“These are usually new clients every year who just need help getting back on their feet,” said PCACS Deputy Director Judy Peracki.

The Medicare programs serve seniors who need help with Medicare and prescription drug payments. The Medicare Savings Program had 35 applications submitted and the Medicare Part D Extra Help had 12 applications with $4,624.89 in total funding received.

The State Health Insurance Assistance Program, housed in PCACS offices, saw more than 200 clients during the open enrollment period from Oct. 15 through Dec. 7. Three trained counselors are available to offer no-cost and unbiased counseling on Medicare questions and decisions.

The agency also introduced new board members Tom Crnarich and Rhiannon Martin who fill roles left open by a move and the passing of long-time board member and community activist Ed Gottschling. Martin is the family service advisor at Graceland Cemetery in Valparaiso and Crnarich is the president of Rebuilding Together Portage.

“We are honored that Tom and Rhiannon are serving on our board and look forward to another year of making a difference here in Porter County,” Lindner said.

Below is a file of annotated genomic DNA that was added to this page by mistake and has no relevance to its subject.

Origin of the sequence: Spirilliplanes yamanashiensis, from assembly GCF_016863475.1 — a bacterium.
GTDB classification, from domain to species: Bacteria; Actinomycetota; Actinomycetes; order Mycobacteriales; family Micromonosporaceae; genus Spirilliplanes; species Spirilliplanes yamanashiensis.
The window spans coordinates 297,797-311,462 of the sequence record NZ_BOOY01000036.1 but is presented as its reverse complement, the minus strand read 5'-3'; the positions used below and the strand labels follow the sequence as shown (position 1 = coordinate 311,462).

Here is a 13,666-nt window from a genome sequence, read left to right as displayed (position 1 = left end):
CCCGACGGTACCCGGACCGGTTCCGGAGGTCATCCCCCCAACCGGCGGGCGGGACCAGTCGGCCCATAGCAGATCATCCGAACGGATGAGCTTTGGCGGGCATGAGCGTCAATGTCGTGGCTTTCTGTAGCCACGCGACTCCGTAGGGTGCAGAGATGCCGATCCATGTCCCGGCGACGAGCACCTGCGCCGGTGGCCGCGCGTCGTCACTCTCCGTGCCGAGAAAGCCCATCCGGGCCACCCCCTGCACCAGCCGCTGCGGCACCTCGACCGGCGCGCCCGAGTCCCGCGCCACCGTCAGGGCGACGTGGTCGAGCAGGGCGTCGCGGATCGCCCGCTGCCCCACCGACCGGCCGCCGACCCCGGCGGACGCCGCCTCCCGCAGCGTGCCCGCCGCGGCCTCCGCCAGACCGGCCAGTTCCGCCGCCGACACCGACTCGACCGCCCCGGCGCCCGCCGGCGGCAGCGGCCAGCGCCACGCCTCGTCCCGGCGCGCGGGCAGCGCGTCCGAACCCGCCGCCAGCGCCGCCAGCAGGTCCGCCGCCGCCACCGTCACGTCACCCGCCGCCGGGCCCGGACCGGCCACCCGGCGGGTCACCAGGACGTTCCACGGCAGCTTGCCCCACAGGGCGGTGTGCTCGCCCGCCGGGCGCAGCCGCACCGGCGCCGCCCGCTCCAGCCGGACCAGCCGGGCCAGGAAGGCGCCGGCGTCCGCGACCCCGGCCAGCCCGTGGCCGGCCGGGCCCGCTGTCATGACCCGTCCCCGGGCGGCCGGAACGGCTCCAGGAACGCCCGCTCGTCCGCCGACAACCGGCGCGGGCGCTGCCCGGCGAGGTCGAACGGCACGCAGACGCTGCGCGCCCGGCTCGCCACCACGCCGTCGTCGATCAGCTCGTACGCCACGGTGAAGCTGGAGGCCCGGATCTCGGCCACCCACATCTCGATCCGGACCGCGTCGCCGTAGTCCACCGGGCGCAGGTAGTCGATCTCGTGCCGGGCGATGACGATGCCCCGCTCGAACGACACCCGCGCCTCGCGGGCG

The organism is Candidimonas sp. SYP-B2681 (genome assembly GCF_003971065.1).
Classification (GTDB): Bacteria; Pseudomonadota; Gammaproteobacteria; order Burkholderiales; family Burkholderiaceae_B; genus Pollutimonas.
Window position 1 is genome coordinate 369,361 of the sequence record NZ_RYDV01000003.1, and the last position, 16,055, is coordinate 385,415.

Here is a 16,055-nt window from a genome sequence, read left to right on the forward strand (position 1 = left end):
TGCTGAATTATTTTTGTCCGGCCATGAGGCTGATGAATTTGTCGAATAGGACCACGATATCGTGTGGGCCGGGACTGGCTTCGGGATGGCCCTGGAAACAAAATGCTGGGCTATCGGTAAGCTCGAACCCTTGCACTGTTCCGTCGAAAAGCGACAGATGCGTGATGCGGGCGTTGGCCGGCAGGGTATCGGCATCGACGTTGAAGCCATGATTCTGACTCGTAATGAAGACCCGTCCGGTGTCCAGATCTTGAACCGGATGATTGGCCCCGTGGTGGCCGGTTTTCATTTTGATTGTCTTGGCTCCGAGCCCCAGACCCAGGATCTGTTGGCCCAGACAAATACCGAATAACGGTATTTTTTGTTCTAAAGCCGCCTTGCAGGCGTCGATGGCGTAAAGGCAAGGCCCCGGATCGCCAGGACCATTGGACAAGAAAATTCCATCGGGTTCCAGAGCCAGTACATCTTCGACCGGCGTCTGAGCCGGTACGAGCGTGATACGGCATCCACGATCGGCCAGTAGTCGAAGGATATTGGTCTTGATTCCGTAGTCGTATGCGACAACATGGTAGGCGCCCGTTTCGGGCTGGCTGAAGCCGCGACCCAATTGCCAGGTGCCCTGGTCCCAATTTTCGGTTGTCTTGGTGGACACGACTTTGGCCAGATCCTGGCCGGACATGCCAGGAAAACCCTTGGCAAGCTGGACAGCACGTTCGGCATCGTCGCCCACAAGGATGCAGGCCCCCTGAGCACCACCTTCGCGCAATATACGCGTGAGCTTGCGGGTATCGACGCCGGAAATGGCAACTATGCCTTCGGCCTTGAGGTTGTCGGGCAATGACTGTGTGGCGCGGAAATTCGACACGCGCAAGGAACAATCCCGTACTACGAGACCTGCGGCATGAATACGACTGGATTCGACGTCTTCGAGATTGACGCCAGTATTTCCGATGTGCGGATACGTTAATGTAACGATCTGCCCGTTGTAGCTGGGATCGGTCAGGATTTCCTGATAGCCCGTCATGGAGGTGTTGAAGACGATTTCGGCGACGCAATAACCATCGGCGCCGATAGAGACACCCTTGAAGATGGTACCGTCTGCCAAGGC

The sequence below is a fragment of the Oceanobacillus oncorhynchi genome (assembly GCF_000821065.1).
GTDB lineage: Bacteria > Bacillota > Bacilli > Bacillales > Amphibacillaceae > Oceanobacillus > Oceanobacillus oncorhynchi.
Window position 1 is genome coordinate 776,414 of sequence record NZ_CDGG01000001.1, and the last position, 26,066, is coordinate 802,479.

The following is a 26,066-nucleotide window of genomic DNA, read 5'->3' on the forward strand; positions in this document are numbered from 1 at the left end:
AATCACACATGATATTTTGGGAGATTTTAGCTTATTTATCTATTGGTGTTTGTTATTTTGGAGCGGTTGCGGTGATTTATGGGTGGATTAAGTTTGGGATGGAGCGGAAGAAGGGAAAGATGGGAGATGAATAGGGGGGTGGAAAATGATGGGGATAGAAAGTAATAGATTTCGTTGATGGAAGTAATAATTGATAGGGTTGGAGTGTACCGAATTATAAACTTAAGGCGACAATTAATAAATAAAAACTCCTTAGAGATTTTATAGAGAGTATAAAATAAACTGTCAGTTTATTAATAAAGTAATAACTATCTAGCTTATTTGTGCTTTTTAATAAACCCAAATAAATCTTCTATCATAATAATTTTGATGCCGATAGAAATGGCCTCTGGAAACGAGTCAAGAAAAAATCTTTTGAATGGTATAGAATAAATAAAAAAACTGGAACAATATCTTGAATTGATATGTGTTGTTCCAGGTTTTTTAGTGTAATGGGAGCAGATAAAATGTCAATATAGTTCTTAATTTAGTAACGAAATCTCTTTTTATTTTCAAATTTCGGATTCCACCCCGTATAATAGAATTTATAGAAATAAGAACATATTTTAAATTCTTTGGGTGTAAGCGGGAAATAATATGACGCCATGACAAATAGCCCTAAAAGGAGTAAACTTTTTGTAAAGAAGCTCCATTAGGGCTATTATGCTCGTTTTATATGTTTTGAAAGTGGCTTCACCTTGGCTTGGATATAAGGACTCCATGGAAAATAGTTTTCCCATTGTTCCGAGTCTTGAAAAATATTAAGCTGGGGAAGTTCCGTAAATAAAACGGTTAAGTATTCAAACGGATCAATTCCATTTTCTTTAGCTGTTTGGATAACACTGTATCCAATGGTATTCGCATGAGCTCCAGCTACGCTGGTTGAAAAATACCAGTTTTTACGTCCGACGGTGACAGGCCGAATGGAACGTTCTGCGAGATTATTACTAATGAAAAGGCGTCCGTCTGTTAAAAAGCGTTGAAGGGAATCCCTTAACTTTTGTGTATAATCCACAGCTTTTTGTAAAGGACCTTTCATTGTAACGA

Office Space available: 2,500 square feet, cubicles, private bathroom, kitchen area, small offices, large space, multiple points of access for public and employees and 11 parking spaces. Call 219-464-9736 if interested.

support us while shopping!

PCACS is registered as a charitable organization at 
When you shop through this Web site, the AmazonSmile Foundation will donate 0.5% of the purchase price of eligible purchases to PCACS. 

AmazonSmile is a Web site, operated by Amazon, that lets you enjoy the same wide selection of products, low prices, and convenient shopping features that you find on

On your first visit, you will be prompted to select a charitable organization to receive the donations. Then AmazonSmile will remember your selection and future eligible purchases you make on AmazonSmile will result in a donation to PCACS. 

In order for the purchases to count, you must shop through the Smile Web site each time vs. the regular Amazon Web site.

Nipsco TV with child.JPG

Thank you Nipsco!

We are so appreciative of the support that we received from NIPSCO. The company has sponsored our new TV, which will be enjoyed by our clients and utilized by our staff for training.


Chair lift available

We have received a like-new Acorn chair lift as a donation from a community member!
Do you know someone who could use this?
It would need to be picked up and installed by the recipient's family or friends.
We would be happy to accept a donation for the stair lift if the recipient wishes to do so.
It is not too heavy and will fit easily in the back of a pick-up truck.
Contact Bruce Lindner at 219-464-9736 or email for questions or if interested.